The U.S. Military launched airstrikes against Iranian-backed terrorists near the Iraq-Syria border late on Sunday evening in response to those groups using unmanned aerial vehicles (UAV) to attack U.S. forces in Iraq.
The Pentagon said in a statement that the “defensive precision airstrikes” were carried out on facilities known to be used by “Iran-backed militias that are engaged in UAV attacks against U.S. personnel and facilities in Iraq.”
The defense department did not disclose whether it believes anyone was killed or injured.
“The U.S. strikes targeted operational and weapons storage facilities at two locations in Syria and one location in Iraq, both of which lie close to the border between those countries,” the statement added, noting that several terrorist groups, including Kata’ib Hezbollah and Kata’ib Sayyid al-Shuhada, use the facilities.
The department said the actions show that the U.S. stands ready to act to protect U.S. personnel, who are in Iraq at the invitation of the Iraqi government. U.S. and coalition forces have been fighting side by side with the Iraqi Security Forces in efforts to defeat ISIS.
“The United States took necessary, appropriate, and deliberate action designed to limit the risk of escalation—but also to send a clear and unambiguous deterrent message. As a matter of international law, the United States acted pursuant to its right of self-defense. The strikes were both necessary to address the threat and appropriately limited in scope. As a matter of domestic law, the president took this action pursuant to his Article II authority to protect U.S. personnel in Iraq,” the statement explained.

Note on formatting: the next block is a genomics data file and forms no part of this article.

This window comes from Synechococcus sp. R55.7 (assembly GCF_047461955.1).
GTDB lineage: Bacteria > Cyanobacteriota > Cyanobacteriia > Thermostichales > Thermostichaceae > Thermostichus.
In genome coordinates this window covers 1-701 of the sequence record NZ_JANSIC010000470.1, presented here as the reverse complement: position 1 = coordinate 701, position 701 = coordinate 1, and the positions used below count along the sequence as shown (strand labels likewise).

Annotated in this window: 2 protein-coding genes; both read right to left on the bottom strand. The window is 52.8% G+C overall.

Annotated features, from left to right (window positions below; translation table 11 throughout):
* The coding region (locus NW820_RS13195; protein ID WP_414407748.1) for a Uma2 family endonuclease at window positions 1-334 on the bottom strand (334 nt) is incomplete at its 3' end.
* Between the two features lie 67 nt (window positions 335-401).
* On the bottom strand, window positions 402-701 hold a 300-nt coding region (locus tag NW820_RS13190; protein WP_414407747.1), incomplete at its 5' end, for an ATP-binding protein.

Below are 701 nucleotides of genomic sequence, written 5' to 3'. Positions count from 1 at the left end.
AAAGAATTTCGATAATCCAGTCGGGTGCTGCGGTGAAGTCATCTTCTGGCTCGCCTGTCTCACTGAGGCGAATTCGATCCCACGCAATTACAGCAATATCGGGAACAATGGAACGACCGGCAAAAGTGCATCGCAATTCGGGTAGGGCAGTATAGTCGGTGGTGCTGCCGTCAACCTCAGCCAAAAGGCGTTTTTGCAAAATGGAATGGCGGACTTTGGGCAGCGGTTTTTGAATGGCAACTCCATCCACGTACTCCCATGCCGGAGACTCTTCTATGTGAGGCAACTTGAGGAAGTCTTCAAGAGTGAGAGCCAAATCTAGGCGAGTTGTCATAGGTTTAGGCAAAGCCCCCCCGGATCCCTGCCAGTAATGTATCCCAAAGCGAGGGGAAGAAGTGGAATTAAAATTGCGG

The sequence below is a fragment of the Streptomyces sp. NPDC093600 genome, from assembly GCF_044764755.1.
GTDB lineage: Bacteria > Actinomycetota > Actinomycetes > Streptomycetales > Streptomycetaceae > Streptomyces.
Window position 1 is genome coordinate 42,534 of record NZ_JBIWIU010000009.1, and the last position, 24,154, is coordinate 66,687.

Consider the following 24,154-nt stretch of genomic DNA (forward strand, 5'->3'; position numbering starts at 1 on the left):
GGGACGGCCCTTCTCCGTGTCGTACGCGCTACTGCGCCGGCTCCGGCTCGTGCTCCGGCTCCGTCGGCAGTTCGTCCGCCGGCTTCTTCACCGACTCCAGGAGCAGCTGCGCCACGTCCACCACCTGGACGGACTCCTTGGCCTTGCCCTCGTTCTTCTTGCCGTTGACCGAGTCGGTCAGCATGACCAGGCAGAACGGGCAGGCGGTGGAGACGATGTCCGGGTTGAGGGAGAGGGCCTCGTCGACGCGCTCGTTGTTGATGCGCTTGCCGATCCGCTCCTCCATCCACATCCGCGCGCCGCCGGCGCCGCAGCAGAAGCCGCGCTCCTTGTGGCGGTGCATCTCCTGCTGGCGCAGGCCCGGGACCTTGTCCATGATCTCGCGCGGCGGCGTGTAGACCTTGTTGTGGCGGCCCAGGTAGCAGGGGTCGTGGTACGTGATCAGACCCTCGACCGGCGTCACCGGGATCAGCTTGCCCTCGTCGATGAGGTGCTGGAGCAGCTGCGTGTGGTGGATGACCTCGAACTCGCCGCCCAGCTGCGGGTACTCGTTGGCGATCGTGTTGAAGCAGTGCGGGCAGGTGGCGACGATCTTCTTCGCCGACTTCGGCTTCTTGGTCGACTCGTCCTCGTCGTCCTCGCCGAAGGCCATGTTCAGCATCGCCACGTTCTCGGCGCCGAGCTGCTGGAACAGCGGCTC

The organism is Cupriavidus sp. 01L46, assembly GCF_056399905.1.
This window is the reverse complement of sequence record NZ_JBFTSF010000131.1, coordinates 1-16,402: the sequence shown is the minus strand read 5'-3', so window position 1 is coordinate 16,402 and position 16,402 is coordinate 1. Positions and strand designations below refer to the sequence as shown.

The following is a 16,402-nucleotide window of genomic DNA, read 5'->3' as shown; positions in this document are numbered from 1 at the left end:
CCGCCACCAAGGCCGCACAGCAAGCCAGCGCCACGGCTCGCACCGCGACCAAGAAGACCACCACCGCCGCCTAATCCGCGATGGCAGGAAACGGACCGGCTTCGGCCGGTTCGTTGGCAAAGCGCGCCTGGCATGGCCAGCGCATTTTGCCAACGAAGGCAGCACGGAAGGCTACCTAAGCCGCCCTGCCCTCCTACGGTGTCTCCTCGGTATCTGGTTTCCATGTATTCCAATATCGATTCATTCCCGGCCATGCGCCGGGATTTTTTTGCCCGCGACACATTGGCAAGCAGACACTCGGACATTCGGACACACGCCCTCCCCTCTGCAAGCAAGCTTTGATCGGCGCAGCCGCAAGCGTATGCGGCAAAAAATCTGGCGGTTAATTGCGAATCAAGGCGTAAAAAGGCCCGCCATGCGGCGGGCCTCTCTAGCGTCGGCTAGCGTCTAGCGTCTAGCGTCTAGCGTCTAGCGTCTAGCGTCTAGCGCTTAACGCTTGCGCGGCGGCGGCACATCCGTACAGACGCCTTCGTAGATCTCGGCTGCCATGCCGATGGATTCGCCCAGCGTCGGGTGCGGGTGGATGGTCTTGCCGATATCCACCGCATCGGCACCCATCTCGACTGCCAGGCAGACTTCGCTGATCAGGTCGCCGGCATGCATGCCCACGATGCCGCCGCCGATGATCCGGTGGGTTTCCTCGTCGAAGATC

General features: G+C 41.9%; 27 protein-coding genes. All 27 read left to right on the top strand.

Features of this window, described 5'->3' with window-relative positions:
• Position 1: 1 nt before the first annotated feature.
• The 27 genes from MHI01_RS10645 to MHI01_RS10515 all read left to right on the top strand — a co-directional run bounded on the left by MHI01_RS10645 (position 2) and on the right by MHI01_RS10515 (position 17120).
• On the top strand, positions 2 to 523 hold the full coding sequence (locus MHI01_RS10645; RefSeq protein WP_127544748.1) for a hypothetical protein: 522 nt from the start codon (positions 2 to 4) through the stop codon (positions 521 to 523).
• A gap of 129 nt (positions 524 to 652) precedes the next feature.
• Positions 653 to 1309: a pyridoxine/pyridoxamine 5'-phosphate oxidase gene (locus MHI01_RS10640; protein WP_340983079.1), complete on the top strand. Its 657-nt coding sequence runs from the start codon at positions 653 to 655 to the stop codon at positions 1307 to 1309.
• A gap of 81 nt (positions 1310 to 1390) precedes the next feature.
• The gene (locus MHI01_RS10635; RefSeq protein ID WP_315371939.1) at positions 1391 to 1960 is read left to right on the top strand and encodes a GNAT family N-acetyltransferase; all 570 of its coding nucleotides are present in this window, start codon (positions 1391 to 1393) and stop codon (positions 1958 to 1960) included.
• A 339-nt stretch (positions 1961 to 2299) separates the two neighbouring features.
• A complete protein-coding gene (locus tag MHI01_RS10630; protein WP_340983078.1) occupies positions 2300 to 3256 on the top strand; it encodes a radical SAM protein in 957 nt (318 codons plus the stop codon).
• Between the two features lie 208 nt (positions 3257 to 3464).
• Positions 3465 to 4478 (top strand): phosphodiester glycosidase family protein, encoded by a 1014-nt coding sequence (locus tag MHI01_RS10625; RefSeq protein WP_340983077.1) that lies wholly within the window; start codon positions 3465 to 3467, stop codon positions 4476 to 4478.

The strikes come a week after Iran elected a hardliner, Ebrahim Raisi, as its next president and also comes at the same time that the Biden administration is urging Iran to reenter the highly controversial Iran Nuclear Deal.
The New York Times reported, “At least five times since April, the Iranian-backed militias have used small, explosive-laden drones that divebomb and crash into their targets in late-night attacks on Iraqi bases — including those used by the C.I.A. and U.S. Special Operations units, according to American officials. So far, no Americans have been hurt in the attacks, but officials worry about the precision of the drones, also called unmanned aerial vehicles, or U.A.V.s.”
Terrorism expert Max Abrahams highlighted a portion of the Department of Defense’s statement about the strikes that said that the U.S. was only in Iraq for ISIS.
“We are in Iraq at the invitation of the Government of Iraq for the sole purpose of assisting the Iraqi Security Forces in their efforts to defeat ISIS,” the statement said. “The United States took necessary, appropriate, and deliberate action designed to limit the risk of escalation – but also to send a clear and unambiguous deterrent message.”
Abrahams raised the question of whether the statement was conveying that the U.S. was not in Iraq to “contain Iran.”
If so, that would mark a stark departure from the previous administration’s rather effective handling of the middle east. During the Trump administration, the United States killed the Iranian regime’s top military general Qassem Soleimani following attacks that Soleimani approved, using Iran-backed militia, on the U.S. Embassy in Baghdad, as well as numerous rocket attacks on U.S. and coalition forces in the area.
Author: Justin Joyner